Adventures in Southern Seas eBook

This eBook from the Gutenberg Project consists of approximately 245 pages of information about Adventures in Southern Seas.

As we proceeded along the coast, the weather being now clear and fine, we observed great stretches of country, flat and uninviting, upon which there appeared to be no sign of life.  Indeed, the whole of this southern continent seems to be sparsely populated when compared with the islands, upon most of which the native inhabitants are very numerous.  In this may be seen the hand of an all-wise Providence.  In the ages to come a white population will, no doubt, emigrate to New Holland, and if this great continent was found to be densely populated by a black people, it would be a work of great difficulty to overcome them.  Whereas, the aboriginal population being scant by reason of the barren nature of the country, the task of colonization by the whites would be easy.  We often sailed for more than a week at a time along this coast without seeing any sign of human habitation, and those natives whom we did see were of so poor a description and appeared to be so frightened of us and of our vessel as hardly to deserve the name of humans.

And now we approached some cliffs, beyond which appeared a lofty range, which, from our present position, and the bearings given on Marco Polo’s chart, Hartog declared to be the Ruby Mountains.

As we approached the cliffs, a bold headland, which stood between us and a view of the coast beyond, assumed the appearance of a lion’s head.  The resemblance was so striking that it appeared as if the mighty hand of Nature had hewn a colossus from the living rock in the shape of a lion to guard the entrance into this land.

Upon rounding this remarkable promontory, we found ourselves opposite a beach bordered by a broad line of surf, which indicated that the water here was very shallow for some distance from the shore.  Both the surf and the beach seemed to be alive with black children, so diminutive were the forms who disported themselves in the breakers, or ran up and down upon the sand with the eagerness and agility generally displayed by boys at the seaside.  As to the real ages of these people, however, we were not left long in doubt.  Four canoes put off from the shore and came alongside.  They were manned by twenty-five blacks, who, notwithstanding their small stature, we could see at a glance were full-grown men.  We made signs to them to come aboard, but they were evidently in doubt whether or not to accept our invitation.  We then threw out to them some small pieces of iron and strings of beads, at which they showed great satisfaction.  These little men appeared to be an intelligent race.  Their bodies were small, but their heads, in proportion, were large.  They wore no beards, but their hair was curly like the Kafirs, some of them wearing it tied to the neck in a knot, and others letting it fall loose down to the waist.  All of them had holes through their noses to carry fish bones, polished white.  Some wore strings of human teeth round their necks.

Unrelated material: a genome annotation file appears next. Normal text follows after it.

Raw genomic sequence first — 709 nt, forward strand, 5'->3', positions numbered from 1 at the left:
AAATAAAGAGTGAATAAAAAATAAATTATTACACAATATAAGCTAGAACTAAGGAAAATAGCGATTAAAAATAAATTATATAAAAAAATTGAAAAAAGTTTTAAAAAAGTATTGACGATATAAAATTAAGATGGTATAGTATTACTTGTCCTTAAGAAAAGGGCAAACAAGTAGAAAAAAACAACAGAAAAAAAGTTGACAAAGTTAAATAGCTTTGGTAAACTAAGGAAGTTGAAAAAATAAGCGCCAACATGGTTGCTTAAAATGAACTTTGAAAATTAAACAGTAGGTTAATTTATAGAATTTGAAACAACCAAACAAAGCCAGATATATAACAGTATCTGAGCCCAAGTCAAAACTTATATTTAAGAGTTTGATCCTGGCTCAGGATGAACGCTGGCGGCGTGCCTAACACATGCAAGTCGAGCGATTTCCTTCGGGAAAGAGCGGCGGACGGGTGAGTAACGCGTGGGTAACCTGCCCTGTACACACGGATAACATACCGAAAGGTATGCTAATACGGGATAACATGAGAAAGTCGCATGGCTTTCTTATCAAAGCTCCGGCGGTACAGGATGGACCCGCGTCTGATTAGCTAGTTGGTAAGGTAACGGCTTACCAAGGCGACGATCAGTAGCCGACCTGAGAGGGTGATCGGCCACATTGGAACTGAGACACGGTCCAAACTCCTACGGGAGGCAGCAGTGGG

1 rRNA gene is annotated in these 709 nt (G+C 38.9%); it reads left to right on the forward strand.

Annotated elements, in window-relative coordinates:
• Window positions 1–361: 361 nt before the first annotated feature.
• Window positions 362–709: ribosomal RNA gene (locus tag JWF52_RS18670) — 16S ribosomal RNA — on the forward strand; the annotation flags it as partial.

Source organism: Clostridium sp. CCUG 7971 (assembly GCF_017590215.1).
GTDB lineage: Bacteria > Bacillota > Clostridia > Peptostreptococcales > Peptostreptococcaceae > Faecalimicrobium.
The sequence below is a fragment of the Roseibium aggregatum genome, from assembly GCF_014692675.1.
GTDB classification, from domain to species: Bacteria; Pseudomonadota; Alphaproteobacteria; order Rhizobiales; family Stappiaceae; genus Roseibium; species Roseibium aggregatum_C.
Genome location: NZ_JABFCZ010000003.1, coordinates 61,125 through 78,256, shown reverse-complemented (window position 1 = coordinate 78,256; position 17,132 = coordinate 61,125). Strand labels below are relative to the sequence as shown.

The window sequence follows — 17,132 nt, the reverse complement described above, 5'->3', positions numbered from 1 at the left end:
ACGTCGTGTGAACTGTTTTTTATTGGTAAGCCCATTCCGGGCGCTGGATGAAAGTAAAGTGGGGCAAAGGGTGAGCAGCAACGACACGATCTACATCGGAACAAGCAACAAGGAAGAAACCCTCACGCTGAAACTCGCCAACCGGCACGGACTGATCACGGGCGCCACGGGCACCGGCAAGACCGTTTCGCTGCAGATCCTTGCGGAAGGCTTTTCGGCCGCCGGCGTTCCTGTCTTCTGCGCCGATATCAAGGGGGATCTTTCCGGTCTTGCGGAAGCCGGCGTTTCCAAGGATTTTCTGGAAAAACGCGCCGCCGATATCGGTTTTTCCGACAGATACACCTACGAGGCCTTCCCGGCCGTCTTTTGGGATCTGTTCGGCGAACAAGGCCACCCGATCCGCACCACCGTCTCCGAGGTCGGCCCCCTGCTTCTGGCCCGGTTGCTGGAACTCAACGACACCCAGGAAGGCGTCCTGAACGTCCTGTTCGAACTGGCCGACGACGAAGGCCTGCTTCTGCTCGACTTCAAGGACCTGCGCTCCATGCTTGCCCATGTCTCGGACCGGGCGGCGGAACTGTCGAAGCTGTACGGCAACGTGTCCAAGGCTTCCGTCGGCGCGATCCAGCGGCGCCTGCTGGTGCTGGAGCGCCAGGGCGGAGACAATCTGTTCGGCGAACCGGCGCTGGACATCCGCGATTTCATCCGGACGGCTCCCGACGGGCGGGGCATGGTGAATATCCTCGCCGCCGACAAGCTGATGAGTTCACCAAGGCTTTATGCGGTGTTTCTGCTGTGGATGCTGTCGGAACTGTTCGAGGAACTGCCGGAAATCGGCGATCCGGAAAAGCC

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Adventures in Southern Seas from Project Gutenberg. Public domain.
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